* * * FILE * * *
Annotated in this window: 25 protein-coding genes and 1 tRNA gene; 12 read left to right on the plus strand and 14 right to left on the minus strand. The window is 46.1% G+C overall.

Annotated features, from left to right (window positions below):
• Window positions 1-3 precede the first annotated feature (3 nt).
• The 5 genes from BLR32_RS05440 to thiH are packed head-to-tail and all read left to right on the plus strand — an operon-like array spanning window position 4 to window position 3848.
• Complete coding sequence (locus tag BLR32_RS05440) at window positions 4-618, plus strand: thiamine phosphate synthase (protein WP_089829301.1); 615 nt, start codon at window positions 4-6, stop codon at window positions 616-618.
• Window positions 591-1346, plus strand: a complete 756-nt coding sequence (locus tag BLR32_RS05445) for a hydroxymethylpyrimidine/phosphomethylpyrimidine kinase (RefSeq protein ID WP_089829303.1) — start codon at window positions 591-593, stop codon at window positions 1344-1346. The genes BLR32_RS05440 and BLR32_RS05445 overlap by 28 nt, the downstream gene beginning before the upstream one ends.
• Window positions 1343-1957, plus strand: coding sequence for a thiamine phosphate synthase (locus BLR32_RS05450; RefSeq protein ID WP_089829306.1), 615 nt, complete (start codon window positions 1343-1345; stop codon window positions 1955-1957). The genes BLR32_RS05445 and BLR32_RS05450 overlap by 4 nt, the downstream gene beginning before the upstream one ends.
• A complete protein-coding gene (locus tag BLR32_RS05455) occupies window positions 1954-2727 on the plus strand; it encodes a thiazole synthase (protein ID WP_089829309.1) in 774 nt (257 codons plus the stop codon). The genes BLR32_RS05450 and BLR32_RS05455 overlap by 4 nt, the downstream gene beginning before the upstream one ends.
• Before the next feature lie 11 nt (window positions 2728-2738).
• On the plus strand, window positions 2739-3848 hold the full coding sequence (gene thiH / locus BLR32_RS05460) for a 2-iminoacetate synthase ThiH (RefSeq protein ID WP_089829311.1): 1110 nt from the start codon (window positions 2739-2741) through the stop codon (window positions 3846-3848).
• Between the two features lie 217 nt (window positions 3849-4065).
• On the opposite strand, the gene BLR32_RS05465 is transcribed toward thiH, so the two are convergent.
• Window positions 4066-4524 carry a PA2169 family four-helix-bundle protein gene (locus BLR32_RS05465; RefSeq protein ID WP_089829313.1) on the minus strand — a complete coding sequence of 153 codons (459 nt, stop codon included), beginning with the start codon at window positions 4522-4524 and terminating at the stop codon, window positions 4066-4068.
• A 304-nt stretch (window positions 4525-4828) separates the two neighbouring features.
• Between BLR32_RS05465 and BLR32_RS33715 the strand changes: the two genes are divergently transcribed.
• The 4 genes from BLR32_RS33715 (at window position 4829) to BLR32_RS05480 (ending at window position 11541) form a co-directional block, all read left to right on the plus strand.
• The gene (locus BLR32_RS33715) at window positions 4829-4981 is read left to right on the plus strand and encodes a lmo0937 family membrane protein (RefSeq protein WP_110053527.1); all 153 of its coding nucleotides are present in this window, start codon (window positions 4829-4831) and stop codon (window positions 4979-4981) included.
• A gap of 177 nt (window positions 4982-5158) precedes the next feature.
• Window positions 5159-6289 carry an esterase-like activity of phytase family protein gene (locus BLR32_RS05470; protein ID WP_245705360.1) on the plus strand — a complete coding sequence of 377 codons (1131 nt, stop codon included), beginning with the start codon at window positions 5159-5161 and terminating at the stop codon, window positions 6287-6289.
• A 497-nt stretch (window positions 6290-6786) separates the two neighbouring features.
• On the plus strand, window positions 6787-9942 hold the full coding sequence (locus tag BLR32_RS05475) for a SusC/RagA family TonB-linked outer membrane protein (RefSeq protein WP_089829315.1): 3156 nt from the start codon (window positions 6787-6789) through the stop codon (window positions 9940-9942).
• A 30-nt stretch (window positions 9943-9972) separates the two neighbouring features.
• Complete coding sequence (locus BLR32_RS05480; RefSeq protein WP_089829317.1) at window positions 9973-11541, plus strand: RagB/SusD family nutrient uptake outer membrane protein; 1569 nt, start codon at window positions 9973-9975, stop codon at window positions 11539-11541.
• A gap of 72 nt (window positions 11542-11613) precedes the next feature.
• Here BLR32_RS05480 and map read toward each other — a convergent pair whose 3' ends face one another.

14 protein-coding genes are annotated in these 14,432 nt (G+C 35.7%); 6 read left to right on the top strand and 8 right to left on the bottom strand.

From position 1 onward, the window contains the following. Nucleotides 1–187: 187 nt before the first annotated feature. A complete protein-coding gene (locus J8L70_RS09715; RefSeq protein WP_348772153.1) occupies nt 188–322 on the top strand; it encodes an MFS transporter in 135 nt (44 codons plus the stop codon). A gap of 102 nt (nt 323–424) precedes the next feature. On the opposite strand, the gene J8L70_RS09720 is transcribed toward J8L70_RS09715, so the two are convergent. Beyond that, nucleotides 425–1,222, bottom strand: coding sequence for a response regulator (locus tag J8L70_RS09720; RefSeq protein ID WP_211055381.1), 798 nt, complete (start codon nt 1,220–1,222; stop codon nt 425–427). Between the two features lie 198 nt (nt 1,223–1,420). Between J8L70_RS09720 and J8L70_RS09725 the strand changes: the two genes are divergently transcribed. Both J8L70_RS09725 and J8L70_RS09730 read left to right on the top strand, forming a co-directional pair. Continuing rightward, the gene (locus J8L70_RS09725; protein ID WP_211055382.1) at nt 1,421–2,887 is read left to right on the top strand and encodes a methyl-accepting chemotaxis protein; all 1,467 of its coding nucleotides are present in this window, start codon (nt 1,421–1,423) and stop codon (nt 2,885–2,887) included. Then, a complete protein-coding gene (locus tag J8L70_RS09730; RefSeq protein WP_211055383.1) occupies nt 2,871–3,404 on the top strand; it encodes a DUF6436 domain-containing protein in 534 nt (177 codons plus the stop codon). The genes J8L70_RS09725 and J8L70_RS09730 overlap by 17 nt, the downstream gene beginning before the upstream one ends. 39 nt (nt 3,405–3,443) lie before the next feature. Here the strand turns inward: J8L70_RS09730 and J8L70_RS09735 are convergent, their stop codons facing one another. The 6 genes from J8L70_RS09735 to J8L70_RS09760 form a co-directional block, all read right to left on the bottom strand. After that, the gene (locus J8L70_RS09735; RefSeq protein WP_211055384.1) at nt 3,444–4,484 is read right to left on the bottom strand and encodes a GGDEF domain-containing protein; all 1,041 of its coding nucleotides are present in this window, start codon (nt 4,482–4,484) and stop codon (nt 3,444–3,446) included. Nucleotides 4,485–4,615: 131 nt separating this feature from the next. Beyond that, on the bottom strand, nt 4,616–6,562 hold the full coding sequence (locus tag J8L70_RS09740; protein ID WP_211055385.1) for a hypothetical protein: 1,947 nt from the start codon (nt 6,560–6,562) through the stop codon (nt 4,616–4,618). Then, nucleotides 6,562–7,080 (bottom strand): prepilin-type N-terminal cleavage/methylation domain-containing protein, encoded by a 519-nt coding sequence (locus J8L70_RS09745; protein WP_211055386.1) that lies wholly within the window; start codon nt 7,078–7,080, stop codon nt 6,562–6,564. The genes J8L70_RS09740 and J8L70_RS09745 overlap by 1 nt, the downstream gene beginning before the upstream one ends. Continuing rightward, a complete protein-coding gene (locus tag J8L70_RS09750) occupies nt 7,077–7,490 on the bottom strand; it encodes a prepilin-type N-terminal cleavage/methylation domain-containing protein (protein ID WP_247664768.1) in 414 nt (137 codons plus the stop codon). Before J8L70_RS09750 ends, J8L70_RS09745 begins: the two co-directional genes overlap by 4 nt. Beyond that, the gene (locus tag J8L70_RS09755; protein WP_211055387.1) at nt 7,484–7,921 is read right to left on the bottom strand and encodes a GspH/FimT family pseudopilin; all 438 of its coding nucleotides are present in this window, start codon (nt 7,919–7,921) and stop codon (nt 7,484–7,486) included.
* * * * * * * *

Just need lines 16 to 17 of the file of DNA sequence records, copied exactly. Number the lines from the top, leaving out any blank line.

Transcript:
• The 4 genes from BLR32_RS33715 (at window position 4829) to BLR32_RS05480 (ending at window position 11541) form a co-directional block, all read left to right on the plus strand.
• The gene (locus BLR32_RS33715) at window positions 4829-4981 is read left to right on the plus strand and encodes a lmo0937 family membrane protein (RefSeq protein WP_110053527.1); all 153 of its coding nucleotides are present in this window, start codon (window positions 4829-4831) and stop codon (window positions 4979-4981) included.